Editor’s note: This OpEd was originally sent as a letter to Newtown First Selectperson E. Patricia Llodra. It does not represent the views of other Gouldsboro officials.
To write you a condolence letter, regrettably, only refreshes the memory of Newtown’s dreadful tragedy, but I take the liberty because the Sandy Hook Elementary School massacre serves as a “teachable moment” for our own small town and many other small towns across the nation.
Two weeks ago, Gouldsboro’s select board spent a half hour discussing school safety, gun violence and the peculiar American culture that embraces firearms. I was distressed during our discussion when one of my colleagues defended his ownership of an assault rifle. He likes hunting — indeed, Maine is a hunter’s paradise — and believes an assault weapon is appropriate for hunting. I quipped upon hearing this, “Well, you must not be a very good shot,” making the point that high capacity magazines make sense only if your aim is poor. A lousy joke, I recognize, about a serious topic, but this topic’s very seriousness at this very sad juncture in our nation’s history seems the only way a proponent of gun control can make a point in an ongoing debate whose terms have largely been set by the National Rifle Association and Second Amendment absolutists.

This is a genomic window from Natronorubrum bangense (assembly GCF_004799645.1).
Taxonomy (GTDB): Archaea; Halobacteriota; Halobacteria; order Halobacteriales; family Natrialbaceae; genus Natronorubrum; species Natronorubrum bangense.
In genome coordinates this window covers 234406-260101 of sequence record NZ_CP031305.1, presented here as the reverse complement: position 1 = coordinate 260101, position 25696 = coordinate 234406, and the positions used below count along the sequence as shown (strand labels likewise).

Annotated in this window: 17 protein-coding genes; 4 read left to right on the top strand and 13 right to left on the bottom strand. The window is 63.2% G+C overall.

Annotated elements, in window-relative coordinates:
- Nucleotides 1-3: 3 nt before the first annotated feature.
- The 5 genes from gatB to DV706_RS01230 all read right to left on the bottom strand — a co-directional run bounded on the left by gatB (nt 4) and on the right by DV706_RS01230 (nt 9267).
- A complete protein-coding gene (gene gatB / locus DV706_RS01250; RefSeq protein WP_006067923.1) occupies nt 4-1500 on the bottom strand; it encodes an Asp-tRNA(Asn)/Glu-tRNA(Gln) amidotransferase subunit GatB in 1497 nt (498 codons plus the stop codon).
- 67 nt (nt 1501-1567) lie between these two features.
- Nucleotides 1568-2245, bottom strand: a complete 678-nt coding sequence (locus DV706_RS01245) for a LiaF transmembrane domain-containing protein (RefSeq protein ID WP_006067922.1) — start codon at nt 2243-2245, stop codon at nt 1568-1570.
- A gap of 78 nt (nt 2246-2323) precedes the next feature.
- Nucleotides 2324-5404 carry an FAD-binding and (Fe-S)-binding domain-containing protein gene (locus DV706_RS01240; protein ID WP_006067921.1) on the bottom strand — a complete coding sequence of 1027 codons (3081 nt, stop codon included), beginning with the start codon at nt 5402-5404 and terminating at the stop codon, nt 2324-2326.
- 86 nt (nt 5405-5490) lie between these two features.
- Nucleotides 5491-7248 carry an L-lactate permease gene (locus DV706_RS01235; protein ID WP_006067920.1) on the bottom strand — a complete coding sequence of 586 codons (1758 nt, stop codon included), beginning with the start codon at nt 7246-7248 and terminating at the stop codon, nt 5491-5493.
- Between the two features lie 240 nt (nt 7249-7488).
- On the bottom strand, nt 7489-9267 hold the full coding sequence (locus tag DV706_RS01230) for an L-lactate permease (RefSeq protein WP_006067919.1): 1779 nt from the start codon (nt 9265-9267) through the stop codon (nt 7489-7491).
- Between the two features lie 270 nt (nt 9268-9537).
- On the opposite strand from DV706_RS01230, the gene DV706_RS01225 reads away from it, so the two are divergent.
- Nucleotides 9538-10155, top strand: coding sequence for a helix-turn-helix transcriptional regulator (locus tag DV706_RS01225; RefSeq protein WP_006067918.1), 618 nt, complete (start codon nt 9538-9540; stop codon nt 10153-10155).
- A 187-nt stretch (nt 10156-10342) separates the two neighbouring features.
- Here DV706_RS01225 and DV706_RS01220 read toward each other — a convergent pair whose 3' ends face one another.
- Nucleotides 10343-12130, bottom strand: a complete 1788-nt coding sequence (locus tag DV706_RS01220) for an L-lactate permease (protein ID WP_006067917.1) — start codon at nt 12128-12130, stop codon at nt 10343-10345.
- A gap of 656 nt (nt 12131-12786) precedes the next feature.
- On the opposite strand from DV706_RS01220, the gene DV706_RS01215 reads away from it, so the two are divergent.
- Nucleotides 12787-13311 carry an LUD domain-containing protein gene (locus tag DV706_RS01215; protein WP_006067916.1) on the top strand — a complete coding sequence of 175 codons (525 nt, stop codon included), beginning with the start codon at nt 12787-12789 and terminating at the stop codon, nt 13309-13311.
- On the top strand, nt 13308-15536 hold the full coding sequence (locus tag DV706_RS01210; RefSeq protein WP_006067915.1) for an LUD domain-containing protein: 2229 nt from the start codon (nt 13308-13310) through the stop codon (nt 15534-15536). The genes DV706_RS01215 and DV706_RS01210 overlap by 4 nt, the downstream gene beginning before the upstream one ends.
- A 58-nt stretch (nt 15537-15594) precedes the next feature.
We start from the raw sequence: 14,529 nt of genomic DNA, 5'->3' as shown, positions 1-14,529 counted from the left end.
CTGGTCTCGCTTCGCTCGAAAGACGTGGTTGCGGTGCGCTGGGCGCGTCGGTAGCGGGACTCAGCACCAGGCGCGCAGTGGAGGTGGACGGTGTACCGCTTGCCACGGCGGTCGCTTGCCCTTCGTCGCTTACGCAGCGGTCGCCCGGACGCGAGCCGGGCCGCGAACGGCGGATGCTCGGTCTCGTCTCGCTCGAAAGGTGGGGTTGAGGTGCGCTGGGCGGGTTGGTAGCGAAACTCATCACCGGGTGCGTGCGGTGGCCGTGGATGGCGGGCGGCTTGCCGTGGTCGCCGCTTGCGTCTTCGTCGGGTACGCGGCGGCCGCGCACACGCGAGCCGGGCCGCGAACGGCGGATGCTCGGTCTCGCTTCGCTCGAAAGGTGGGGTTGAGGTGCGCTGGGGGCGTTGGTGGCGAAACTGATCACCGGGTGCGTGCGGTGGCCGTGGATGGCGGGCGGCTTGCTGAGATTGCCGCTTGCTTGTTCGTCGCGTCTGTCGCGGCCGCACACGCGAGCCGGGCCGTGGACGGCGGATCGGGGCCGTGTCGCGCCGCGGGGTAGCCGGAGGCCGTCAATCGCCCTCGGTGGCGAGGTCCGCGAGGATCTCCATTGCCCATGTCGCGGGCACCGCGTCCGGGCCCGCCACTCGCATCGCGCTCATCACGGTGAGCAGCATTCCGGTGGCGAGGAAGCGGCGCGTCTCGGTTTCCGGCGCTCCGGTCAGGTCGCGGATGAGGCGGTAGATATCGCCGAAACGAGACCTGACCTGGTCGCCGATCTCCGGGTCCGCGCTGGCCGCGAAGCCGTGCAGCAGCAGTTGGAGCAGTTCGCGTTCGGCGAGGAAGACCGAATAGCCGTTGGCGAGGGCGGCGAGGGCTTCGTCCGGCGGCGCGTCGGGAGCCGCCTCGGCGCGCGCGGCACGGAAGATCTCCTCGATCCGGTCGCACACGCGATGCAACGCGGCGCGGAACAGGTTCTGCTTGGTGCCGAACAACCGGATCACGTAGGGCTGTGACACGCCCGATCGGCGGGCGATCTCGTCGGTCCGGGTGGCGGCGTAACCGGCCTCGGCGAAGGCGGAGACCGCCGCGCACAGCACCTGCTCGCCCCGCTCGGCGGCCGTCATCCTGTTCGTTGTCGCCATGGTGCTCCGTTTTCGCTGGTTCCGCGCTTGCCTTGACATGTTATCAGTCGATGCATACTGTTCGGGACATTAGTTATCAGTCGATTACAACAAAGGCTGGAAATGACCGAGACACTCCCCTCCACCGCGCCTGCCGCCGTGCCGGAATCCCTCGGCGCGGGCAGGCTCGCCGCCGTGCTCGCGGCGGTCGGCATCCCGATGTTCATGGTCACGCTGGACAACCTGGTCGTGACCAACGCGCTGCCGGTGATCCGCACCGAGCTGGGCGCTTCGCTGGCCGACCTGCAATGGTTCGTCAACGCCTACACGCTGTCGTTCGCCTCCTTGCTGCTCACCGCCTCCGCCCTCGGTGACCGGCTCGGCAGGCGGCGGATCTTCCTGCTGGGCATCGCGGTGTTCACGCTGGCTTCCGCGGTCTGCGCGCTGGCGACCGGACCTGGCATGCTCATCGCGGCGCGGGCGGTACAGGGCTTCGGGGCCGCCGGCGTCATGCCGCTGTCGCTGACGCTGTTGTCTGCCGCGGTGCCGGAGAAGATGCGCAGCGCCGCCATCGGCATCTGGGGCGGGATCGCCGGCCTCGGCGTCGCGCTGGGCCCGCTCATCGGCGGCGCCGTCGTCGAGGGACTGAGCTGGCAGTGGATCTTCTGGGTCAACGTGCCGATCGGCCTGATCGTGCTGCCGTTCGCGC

I grant that his owning an assault rifle is his constitutional right as today’s jurists interpret the Second Amendment, even though the founding fathers, of course, had no inkling of the technological capacities of today’s firearms when penning the Second Amendment. If only they had described the right to bear arms in terms of what was then the state-of-the-art firearm — the muzzle loading, single shot musket. Had they done so, the Newtown tragedy might have been measurably less tragic, probably more like the similar attack of elementary school students in China on the same day as the Newtown massacre when a madman used a knife to harm 23 students but not causing any loss of life.
Mea culpa: I grew up learning to shoot guns — my father taught marksmanship to Army recruits during World War II — and today I own a gun that I use to kill porcupines, only porcupines. I shoot them with some regret, but justify the killings because porcupines girdle precious trees that would otherwise thrive next to my house located at the ocean’s edge — “Schoodic Pines,” jack pines, actually, that grow bonsai-like into nature’s incredibly twisted artistic creations that we prize more than we do porcupines.